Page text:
Event Horizon Telescope – Capture the Edge of Light

Remember that awesome movie with Laurence Fishburne back in the 90’s called Event Horizon?  The one with the awesome ship and the crazy astrophysical spacetime drive reactor that made everyone basically kill themselves once they had seen what it had to show?

Yeah, there is nothing about that movie that really relates to this post, but damn, that was a great movie…

Now there is a project going on that is trying to capture the event horizon of a black hole — for those non-nerds out there, an event horizon is basically that “point of no return” where something as massive as a black hole has such gravitational pull that not even light can escape its gravitational force.  Watch the movie Interstellar, it does a pretty good job at explaining what this “event” really is and how it relates to spacetime.  Spacetime itself is a mathematical model — take all three of the dimensions that we know, and mix in the dimension of time (which is a single dimension as we know it), and you have spacetime.  Geometry, relative physics, spacetime, event horizons, black holes — all things that are far beyond my paygrade and relativistic understanding, and I think I’m pretty good at math.

What we do know, however, is that we don’t know about what an event horizon looks like, because there is no way to directly observe one — or a black hole.  Light inside of a black hole can’t escape, and light emitted from inside a black hole is thought to experience an elongation of the wavelength itself, causing constant red shift as it gets longer and longer…  remember that red wavelengths are the longest in our spectrum.  The gravity of a black hole literally stretches the wave apart.

This artist’s impression depicts a rapidly spinning supermassive black hole surrounded by an accretion disc. This thin disc of rotating material consists of the leftovers of a Sun-like star which was ripped apart by the tidal forces of the black hole. Shocks in the colliding debris as well as heat generated in accretion led to a burst of light, resembling a supernova explosion.

What’s awesome about all of this is that we really have no idea what the hell it is — it’s all completely mathematical.  We’ve not observed an event horizon, we can’t as of now even do so — but there is a project called the Event Horizon Telescope that is attempting through world scale technology (as in tech all over the globe) to analyze and interpret several data points to increase our understanding of this phenomena of the event horizon.  Way cooler than a movie, but scientifically very difficult.  From the Event Horizon Telescope page:

A long standing goal in astrophysics is to directly observe the immediate environment of a black hole with angular resolution comparable to the event horizon.  Such observations could lead to images of strong gravity effects that are expected near a black hole, and to the direct detection of dynamics near the black hole as matter orbits at near light speeds.  This capability would open a new window on the study of general relativity in the strong field regime, accretion and outflow processes at the edge of a black hole, the existence of event horizons, and fundamental black hole physics.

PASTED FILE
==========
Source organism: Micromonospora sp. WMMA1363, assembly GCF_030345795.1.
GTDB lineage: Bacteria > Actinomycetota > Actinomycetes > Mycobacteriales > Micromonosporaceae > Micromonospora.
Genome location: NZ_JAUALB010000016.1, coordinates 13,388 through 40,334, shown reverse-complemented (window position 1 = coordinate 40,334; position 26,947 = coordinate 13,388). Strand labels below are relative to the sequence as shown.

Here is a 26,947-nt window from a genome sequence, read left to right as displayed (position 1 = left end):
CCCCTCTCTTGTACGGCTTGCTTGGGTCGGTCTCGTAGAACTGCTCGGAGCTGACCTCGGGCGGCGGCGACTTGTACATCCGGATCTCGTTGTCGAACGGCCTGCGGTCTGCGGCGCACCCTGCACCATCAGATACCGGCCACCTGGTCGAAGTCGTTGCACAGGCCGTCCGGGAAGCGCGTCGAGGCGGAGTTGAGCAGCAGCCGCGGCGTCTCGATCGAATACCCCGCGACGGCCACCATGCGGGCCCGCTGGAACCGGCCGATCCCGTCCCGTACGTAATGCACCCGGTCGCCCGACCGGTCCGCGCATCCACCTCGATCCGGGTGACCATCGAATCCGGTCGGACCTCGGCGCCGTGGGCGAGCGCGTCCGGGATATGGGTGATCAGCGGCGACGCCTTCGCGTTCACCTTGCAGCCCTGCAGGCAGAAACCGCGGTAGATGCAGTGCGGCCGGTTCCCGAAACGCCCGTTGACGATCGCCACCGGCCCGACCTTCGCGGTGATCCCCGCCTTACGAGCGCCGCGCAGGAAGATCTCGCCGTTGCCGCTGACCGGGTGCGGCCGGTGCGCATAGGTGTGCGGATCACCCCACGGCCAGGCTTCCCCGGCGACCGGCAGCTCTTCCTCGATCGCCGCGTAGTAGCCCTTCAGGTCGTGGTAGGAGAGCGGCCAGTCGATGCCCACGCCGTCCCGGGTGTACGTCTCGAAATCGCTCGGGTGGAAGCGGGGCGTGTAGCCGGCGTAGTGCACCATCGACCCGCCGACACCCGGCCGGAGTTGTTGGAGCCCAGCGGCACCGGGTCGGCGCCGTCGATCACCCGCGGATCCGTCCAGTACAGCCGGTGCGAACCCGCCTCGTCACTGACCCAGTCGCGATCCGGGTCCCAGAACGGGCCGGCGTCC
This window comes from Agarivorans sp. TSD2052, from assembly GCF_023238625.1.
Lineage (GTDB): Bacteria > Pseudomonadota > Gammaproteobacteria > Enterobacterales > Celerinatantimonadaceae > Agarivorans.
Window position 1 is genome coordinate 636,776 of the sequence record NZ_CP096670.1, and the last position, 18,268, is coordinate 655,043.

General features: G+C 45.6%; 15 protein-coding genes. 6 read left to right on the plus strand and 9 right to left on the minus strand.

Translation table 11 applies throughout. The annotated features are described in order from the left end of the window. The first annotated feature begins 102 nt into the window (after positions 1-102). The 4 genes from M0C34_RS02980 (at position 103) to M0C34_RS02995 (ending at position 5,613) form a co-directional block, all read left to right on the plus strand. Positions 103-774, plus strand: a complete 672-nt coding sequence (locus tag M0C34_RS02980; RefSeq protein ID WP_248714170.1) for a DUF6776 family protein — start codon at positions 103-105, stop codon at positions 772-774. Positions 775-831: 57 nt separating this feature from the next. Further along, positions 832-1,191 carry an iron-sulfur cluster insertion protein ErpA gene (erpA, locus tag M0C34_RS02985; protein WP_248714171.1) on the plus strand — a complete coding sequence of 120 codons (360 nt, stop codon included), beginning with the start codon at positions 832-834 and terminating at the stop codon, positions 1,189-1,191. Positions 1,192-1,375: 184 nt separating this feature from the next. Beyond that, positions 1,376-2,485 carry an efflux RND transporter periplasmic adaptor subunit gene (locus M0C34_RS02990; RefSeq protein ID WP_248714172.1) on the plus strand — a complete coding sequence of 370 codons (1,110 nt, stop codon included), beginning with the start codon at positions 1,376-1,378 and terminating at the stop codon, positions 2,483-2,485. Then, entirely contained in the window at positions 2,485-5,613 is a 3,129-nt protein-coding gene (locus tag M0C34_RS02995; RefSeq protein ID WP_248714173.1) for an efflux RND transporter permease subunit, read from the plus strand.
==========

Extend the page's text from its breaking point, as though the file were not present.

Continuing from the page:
The EHT is an international collaboration that has formed to continue the steady long-term progress on improving the capability of Very Long Baseline Interferometry (VLBI) at short wavelengths in pursuit of this goal.  This technique of linking radio dishes across the globe to create an Earth-sized interferometer, has been used to measure the size of the emission regions of the two supermassive black holes with the largest apparent event horizons: SgrA* at the center of the Milky Way and M87 in the center of the Virgo A galaxy.  In both cases, the sizes match that of the predicted silhouette caused by the extreme lensing of light by the black hole.  Addition of key millimeter and submillimeter wavelength facilities at high altitude sites has now opened the possibility of imaging such features and sensing the dynamic evolution of black hole accretion.  The EHT project includes theoretical and simulation studies that are framing questions rooted at the black hole boundary that may soon be answered through observations.

By linking together existing telescopes using novel systems, the EHT leverages considerable global investment to create a fundamentally new instrument with angular resolving power that is the highest possible from the surface of the Earth.  Over the coming years, the international EHT team will mount observing campaigns of increasing resolving power and sensitivity, aiming to bring black holes into focus.

You can follow the Event Horizon Telescope on Facebook and Twitter at @ehtelescope.

Think about it — a black hole is so powerful that nothing can escape its gravitational pull, not even photons.

Here’s Matt to talk about just what happens at the event horizon — worth the watch, especially if you’re feeling mathematically nerdy:

Amazing concepts.  I always wonder in our lives what we will get to discover.

Some heavy brain lifting:


Argentinian Dude Photographs Exploding Star

Talk about lucky!  An exploding star.  A guy from Argentina was testing out his 16″ telescope last month, and he just happened to capture images of a supernova exploding in the barred spiral galaxy NGC 613: